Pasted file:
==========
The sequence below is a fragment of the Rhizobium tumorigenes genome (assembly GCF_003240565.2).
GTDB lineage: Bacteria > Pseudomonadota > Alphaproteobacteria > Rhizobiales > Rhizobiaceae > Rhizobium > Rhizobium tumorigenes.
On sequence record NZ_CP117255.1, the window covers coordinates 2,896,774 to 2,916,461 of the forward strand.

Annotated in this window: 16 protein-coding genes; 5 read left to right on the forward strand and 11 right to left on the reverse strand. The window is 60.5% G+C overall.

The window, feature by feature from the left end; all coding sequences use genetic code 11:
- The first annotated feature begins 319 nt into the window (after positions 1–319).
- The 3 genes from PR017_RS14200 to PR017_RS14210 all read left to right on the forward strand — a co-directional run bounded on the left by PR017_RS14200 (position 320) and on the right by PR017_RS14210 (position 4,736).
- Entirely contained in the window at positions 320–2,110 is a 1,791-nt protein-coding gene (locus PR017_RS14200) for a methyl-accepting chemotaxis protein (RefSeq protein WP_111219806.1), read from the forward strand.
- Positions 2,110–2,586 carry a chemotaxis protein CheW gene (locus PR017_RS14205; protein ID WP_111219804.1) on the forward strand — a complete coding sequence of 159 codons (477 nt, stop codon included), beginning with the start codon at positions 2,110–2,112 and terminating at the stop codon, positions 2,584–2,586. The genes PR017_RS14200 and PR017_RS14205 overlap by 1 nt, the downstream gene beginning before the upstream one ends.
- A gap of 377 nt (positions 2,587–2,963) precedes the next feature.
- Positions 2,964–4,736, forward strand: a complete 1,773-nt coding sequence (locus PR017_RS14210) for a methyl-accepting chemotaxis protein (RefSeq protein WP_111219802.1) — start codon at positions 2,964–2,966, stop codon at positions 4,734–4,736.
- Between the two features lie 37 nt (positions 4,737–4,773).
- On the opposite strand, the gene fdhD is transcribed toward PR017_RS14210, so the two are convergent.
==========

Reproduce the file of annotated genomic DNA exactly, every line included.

The sequence below is a fragment of the Rhizobium tumorigenes genome (assembly GCF_003240565.2).
GTDB lineage: Bacteria > Pseudomonadota > Alphaproteobacteria > Rhizobiales > Rhizobiaceae > Rhizobium > Rhizobium tumorigenes.
On sequence record NZ_CP117255.1, the window covers coordinates 2,896,774 to 2,916,461 of the forward strand.

Annotated in this window: 16 protein-coding genes; 5 read left to right on the forward strand and 11 right to left on the reverse strand. The window is 60.5% G+C overall.

The window, feature by feature from the left end; all coding sequences use genetic code 11:
- The first annotated feature begins 319 nt into the window (after positions 1–319).
- The 3 genes from PR017_RS14200 to PR017_RS14210 all read left to right on the forward strand — a co-directional run bounded on the left by PR017_RS14200 (position 320) and on the right by PR017_RS14210 (position 4,736).
- Entirely contained in the window at positions 320–2,110 is a 1,791-nt protein-coding gene (locus PR017_RS14200) for a methyl-accepting chemotaxis protein (RefSeq protein WP_111219806.1), read from the forward strand.
- Positions 2,110–2,586 carry a chemotaxis protein CheW gene (locus PR017_RS14205; protein ID WP_111219804.1) on the forward strand — a complete coding sequence of 159 codons (477 nt, stop codon included), beginning with the start codon at positions 2,110–2,112 and terminating at the stop codon, positions 2,584–2,586. The genes PR017_RS14200 and PR017_RS14205 overlap by 1 nt, the downstream gene beginning before the upstream one ends.
- A gap of 377 nt (positions 2,587–2,963) precedes the next feature.
- Positions 2,964–4,736, forward strand: a complete 1,773-nt coding sequence (locus PR017_RS14210) for a methyl-accepting chemotaxis protein (RefSeq protein WP_111219802.1) — start codon at positions 2,964–2,966, stop codon at positions 4,734–4,736.
- Between the two features lie 37 nt (positions 4,737–4,773).
- On the opposite strand, the gene fdhD is transcribed toward PR017_RS14210, so the two are convergent.